The first arrests in the investigation took place on Dec 3, 2017 when Muscat and his two alleged accomplices, brothers Alfred and George Degiorgio, were charged with Daphne’s murder. All three denied the charges. After lengthy preliminary hearings, they were indicted in July to stand trial by jury at an undetermined future date.

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Muscat, who was known to police for minor misdemeanors, including importing birds, agreed to spill the beans in April 2018 after police said his statement would only be used as evidence if Muscat obtained a pardon. A person briefed in detail about Muscat’s confession relayed the contents to Reuters. Muscat told police that the killers were paid 150,000 euros to murder Daphne, with 30,000 euros delivered upfront, this person said. They used a bomb bought from Maltese gangsters and supplied by the Italian mafia.

Police have said they believe Muscat was a henchman for George Degiorgio, known by the nickname “Ic-Ciniz” (the Chinese), leader of an organized crime group. Alfred Degiorgio, known as “Il-Fulu” (the Bean), was a member of the same gang, according to police. The brothers continue to deny Daphne’s murder and have declined to answer police questions. Marc Sant, a lawyer defending Vince Muscat, declined to comment, as did lawyers for the brothers.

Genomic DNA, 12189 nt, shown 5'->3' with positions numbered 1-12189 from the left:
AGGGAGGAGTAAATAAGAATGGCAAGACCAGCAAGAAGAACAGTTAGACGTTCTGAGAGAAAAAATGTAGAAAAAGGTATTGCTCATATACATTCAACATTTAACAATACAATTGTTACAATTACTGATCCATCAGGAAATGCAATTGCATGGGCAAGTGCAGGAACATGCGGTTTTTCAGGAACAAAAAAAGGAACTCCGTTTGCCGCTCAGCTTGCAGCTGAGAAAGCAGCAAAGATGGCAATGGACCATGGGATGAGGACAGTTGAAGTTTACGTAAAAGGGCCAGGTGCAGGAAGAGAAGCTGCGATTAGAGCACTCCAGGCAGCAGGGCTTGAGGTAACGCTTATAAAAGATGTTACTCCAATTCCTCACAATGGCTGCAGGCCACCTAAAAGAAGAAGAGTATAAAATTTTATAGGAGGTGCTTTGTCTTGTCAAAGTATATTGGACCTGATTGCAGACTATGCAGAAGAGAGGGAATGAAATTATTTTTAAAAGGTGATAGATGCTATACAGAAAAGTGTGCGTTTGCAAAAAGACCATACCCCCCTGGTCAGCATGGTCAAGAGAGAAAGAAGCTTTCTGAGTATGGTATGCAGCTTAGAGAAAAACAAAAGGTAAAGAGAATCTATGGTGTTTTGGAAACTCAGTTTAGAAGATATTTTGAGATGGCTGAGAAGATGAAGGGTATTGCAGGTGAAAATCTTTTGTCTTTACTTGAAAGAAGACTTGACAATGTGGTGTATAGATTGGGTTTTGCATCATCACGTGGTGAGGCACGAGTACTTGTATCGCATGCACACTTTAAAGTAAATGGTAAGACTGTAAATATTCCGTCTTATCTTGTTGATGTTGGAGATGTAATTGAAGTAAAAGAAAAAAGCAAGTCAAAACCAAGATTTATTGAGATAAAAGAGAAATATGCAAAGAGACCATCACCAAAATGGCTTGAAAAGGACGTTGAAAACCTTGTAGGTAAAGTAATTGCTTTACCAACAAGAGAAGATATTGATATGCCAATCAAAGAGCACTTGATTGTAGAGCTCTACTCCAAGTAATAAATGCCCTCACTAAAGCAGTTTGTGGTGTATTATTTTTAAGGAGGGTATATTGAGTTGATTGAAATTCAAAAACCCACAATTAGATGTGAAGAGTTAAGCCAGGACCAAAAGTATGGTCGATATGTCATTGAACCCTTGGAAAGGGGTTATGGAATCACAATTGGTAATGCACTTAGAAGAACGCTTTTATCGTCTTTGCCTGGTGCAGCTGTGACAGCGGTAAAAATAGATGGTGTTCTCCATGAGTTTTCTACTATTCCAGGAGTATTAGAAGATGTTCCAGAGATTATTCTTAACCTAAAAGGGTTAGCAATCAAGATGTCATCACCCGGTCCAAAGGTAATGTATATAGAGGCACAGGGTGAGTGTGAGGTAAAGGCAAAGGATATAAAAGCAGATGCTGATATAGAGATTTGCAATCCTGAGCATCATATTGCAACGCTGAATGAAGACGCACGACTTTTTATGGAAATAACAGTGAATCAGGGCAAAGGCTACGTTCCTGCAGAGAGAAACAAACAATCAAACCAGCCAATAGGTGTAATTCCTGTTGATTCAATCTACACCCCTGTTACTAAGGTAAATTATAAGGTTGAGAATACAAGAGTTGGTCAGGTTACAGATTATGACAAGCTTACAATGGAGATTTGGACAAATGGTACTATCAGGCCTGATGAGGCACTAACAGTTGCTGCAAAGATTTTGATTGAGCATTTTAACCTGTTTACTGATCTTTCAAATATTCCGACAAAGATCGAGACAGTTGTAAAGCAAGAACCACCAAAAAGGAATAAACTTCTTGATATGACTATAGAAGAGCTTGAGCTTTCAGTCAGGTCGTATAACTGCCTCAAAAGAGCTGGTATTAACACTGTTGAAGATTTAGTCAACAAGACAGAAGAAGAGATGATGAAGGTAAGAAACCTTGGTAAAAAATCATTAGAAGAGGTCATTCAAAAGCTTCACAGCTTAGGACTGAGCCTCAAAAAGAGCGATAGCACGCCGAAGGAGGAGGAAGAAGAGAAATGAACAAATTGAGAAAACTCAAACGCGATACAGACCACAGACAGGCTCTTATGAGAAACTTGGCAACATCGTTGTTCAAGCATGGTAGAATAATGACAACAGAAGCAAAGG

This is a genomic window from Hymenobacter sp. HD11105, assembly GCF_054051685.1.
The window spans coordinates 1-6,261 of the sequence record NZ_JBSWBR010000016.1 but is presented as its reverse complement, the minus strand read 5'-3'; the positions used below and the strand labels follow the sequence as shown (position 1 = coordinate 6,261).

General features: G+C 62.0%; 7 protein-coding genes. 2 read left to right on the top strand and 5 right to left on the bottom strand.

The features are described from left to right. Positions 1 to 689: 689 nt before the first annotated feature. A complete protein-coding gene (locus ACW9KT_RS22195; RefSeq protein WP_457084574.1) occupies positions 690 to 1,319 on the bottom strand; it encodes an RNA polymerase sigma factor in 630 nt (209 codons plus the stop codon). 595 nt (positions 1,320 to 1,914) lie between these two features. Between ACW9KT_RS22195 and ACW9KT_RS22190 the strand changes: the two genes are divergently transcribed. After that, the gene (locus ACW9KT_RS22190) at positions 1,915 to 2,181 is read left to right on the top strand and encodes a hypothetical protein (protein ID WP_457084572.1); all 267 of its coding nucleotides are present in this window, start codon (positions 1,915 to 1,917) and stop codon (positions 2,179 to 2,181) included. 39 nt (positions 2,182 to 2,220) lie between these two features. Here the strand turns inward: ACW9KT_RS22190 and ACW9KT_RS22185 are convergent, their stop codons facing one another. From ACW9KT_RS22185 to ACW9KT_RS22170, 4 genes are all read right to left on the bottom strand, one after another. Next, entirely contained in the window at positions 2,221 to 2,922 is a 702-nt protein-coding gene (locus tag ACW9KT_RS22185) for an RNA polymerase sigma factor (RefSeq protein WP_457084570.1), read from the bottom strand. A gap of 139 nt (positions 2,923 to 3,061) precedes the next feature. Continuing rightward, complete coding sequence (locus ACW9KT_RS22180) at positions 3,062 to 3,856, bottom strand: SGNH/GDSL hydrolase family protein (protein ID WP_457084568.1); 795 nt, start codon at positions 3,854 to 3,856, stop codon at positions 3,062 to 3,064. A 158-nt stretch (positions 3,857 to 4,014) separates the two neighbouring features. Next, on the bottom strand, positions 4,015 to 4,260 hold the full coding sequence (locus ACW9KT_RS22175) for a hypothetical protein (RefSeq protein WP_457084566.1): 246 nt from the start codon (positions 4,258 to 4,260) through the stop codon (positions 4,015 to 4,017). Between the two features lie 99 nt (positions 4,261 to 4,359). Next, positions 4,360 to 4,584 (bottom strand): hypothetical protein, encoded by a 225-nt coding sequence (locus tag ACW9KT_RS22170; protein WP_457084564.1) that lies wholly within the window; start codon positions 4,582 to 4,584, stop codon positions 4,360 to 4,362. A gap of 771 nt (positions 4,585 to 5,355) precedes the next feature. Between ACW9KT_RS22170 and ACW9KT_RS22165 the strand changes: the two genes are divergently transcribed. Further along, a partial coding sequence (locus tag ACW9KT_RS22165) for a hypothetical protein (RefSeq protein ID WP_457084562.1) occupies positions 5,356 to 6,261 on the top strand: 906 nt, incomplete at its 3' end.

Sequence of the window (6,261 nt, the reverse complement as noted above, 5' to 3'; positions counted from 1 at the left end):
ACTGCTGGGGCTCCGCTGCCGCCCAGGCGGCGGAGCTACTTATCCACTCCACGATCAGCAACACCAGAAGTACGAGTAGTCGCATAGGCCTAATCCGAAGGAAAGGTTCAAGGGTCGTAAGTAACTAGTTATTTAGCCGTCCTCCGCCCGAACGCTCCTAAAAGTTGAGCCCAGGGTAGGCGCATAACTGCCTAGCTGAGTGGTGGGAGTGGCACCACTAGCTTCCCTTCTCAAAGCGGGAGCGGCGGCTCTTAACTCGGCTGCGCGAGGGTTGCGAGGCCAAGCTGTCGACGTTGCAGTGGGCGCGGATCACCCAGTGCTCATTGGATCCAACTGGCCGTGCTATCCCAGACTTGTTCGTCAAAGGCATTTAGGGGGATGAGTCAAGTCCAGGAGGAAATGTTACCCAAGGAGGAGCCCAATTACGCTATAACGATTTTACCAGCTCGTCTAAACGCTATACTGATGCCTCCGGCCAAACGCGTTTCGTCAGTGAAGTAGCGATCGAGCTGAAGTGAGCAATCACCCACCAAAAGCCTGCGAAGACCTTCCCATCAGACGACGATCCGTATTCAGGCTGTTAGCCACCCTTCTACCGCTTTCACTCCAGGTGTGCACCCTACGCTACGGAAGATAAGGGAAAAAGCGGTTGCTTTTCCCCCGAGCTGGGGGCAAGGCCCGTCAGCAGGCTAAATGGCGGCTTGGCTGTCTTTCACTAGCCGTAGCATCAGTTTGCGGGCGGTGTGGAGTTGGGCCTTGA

In interviews with police, Muscat named Theuma, the taxi driver, as the middleman who arranged Daphne’s killing, the person familiar with his confession said. Muscat drove Alfred Degiorgio to several meetings with Theuma, Muscat told police. He said he didn’t hear the two men’s discussions about killing Daphne, but Alfred Degiorgio briefed him after each meeting. Details of the meetings were also relayed by Alfred to George Degiorgio, Muscat said.

According to Muscat’s account, after getting the contract to kill Daphne, the plotters first decided to shoot her and bought a rifle with telescopic sights. Muscat told investigators the rifle was supplied from Italy, and that Alfred Degiorgio was to fire the weapon.

The gang began their work by watching Daphne’s movements, tailing her car and observing her home, according to Muscat’s confession. They identified a window where she often sat while working on her laptop. At one stage, sandbags were placed on a wall which had a view of the window to provide a stable rest for the rifle.

Muscat told investigators how, as surveillance continued, they followed Daphne on a family outing to the Phoenicia Hotel, by the gates of Malta’s capital Valletta, and to the airport when she and her husband, Peter, went on a foreign trip.